The Defense of Marriage Act (DOMA) was enacted in 1996. DOMA's Section 2 says that no state needs to recognize the legal validity of a same-sex relationship even if recognized as marriage by another state. It purports to relieve a state of its reciprocal obligation to honor the laws of other states as required by the Constitution's full faith and credit clause.[16] Even before DOMA, however, states sometimes refused to recognize a marriage from another jurisdiction if it was counter to its "strongly held public policies".[17] Most lawsuits that seek to require a state to recognize a marriage established in another jurisdiction argue on the basis of equal protection and due process, not the full faith and credit clause.[a]


According to Alfred Kinsey's research into human sexuality in the mid-20th century, most humans do not fall exclusively into heterosexual or homosexual classifications but somewhere between.[1] The Kinsey scale measures sexual attraction and behavior on a seven-point scale ranging from 0 ("exclusively heterosexual") to 6 ("exclusively homosexual"). According to Kinsey's study, most persons fall within the range of 1 to 5 (a mixture of heterosexual and homosexual). Although Kinsey's methodology has come under criticism, the scale is still widely used in describing the phenomenon of bisexuality.
In some cultures, historical and literary records from most literate societies indicate that male bisexuality was common and indeed expected. These relationships were generally age-structured as in pederasty[31] or shudo. or gender-structured as in the Two-Spirit or bacchá practices. Most of the commonly cited examples of male "homosexuality" in previous cultures would more properly be categorized as bisexuality. Determining the history of female bisexuality is more problematic, in that women in most of the studied societies were under the domination of the males, and on one hand had less self-determination and freedom of movement and expression, and on the other were not the ones writing or keeping the literary record. Sappho, however, is a notable exception.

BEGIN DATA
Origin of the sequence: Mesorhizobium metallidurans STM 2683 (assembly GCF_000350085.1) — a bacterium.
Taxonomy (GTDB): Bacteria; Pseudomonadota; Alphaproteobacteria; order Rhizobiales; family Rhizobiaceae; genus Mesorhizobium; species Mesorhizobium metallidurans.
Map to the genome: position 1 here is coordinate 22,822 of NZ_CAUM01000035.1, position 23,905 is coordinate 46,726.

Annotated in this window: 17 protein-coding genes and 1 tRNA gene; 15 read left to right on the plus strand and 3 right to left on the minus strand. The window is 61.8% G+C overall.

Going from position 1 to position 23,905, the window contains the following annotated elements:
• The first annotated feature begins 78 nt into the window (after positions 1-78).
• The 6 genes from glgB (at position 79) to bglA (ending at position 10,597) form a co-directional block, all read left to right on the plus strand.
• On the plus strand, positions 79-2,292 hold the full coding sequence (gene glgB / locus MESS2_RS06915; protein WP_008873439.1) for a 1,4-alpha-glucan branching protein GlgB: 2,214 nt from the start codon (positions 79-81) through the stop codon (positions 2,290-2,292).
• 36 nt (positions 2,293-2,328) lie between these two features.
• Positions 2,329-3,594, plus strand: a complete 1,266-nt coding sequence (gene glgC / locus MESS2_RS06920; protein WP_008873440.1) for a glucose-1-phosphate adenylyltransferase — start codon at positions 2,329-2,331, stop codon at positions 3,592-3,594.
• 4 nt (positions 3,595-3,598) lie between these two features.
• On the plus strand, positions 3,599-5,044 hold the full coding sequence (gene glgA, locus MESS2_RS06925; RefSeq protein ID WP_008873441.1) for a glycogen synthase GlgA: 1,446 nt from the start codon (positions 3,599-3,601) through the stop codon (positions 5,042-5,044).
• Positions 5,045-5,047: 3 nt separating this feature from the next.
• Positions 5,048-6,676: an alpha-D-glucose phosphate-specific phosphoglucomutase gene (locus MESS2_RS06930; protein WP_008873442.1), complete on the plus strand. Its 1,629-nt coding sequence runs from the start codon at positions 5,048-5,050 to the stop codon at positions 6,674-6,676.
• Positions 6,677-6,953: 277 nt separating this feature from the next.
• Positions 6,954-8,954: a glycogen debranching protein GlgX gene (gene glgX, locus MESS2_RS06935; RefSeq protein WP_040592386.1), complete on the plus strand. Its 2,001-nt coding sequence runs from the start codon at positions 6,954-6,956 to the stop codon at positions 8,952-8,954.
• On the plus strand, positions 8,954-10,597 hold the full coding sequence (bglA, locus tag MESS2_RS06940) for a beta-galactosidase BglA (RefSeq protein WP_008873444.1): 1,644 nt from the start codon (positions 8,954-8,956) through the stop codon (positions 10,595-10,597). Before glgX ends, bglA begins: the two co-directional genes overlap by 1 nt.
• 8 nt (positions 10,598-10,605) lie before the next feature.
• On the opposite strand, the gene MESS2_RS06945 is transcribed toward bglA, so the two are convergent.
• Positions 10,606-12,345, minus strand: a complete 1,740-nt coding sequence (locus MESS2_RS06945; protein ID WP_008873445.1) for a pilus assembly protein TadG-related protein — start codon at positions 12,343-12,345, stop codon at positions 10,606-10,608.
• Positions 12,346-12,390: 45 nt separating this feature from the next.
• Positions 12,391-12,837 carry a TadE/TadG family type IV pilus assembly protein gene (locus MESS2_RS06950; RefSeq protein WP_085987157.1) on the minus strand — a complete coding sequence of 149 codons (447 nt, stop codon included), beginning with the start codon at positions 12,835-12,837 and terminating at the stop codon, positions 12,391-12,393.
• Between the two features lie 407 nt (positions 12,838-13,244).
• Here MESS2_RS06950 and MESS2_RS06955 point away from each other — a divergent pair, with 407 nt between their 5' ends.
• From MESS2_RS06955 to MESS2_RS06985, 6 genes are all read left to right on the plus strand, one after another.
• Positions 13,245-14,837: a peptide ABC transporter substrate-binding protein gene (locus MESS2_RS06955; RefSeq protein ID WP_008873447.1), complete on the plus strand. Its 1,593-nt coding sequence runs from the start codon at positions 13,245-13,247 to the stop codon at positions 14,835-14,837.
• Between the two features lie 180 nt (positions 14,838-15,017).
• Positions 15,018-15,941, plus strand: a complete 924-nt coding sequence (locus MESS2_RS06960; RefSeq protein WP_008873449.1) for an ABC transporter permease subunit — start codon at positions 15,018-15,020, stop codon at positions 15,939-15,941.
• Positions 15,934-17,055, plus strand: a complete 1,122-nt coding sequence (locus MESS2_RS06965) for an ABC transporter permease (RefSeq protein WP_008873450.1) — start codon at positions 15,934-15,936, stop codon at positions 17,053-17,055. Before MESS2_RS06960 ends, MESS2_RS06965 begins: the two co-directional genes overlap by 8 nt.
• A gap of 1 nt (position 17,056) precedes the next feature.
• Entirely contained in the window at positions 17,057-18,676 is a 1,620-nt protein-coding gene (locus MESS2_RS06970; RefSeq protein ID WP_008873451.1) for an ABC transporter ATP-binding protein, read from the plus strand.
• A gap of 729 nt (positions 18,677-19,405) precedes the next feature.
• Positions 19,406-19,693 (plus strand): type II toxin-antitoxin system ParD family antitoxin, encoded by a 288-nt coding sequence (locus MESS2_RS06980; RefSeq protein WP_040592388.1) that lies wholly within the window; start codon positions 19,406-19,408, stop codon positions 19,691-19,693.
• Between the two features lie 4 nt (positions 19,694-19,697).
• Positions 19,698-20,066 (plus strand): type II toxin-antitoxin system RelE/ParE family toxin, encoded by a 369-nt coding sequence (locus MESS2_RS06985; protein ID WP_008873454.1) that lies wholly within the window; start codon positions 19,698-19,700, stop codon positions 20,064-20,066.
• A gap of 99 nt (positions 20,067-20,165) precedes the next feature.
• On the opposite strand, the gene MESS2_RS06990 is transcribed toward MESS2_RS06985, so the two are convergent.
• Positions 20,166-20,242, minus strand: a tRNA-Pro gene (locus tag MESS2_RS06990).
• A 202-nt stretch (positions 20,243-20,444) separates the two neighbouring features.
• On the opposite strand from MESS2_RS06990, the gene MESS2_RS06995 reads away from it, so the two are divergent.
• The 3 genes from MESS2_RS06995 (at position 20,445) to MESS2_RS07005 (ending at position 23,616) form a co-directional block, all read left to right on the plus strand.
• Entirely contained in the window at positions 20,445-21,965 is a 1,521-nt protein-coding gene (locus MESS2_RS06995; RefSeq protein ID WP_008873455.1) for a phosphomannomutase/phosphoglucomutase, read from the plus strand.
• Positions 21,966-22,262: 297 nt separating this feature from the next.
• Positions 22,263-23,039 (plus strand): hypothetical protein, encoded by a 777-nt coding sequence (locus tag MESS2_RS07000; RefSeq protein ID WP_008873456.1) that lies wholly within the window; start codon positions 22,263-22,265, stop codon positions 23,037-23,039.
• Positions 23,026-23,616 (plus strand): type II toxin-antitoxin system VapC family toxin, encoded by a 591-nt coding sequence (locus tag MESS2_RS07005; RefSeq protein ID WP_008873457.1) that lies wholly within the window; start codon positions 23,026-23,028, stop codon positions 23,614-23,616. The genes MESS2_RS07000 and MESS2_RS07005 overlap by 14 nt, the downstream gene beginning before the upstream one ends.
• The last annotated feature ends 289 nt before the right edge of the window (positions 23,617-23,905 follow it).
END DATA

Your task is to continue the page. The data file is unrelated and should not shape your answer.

Even though transsexuals are also considered transgender because as they transcend the barriers of sex, they also transcend the social barriers of gender. Many transsexual people do not like to be identified as transgender for different reasons. Some because they do not want to be associated with Xdressers and transvestites. Which is understandable since many ignorant people see transsexuals as transvestites. Perhaps in the same way that people with DSD do not like to be seen as transsexuals, which in fact they aren't.
^ Jump up to: a b c d Thomas E. Bevan, The Psychobiology of Transsexualism and Transgenderism (2014, ISBN 1-4408-3127-0), page 42: "The term transsexual was introduced by Cauldwell (1949) and popularized by Harry Benjamin (1966) [...]. The term transgender was coined by John Oliven (1965) and popularized by various transgender people who pioneered the concept and practice of transgenderism. It is sometimes said that Virginia Prince (1976) popularized the term, but history shows that many transgender people advocated the use of this term much more than Prince."

In spite of these similarities, these two groups should not be and cannot be thought of as one. The truth is that the vast majority of people with intersex conditions identify as male or female rather than transgender or transsexual. Thus, where all people who identify as transgender or transsexual experience problems with their gender identity, only a small portion of intersex people experience these problems.


Transgender people have a gender identity or gender expression that differs from their assigned sex.[1][2][3] Some transgender people who desire medical assistance to transition from one sex to another identify as transsexual.[4][5] Transgender – often shortened as trans – is also an umbrella term: in addition to including people whose gender identity is the opposite of their assigned sex (trans men and trans women), it may include people who are not exclusively masculine or feminine (people who are genderqueer or non-binary, including bigender, pangender, genderfluid, or agender).[2][6][7] Other definitions of transgender also include people who belong to a third gender, or else conceptualize transgender people as a third gender.[8][9] Infrequently, the term transgender is defined very broadly to include cross-dressers,[10] regardless of their gender identity.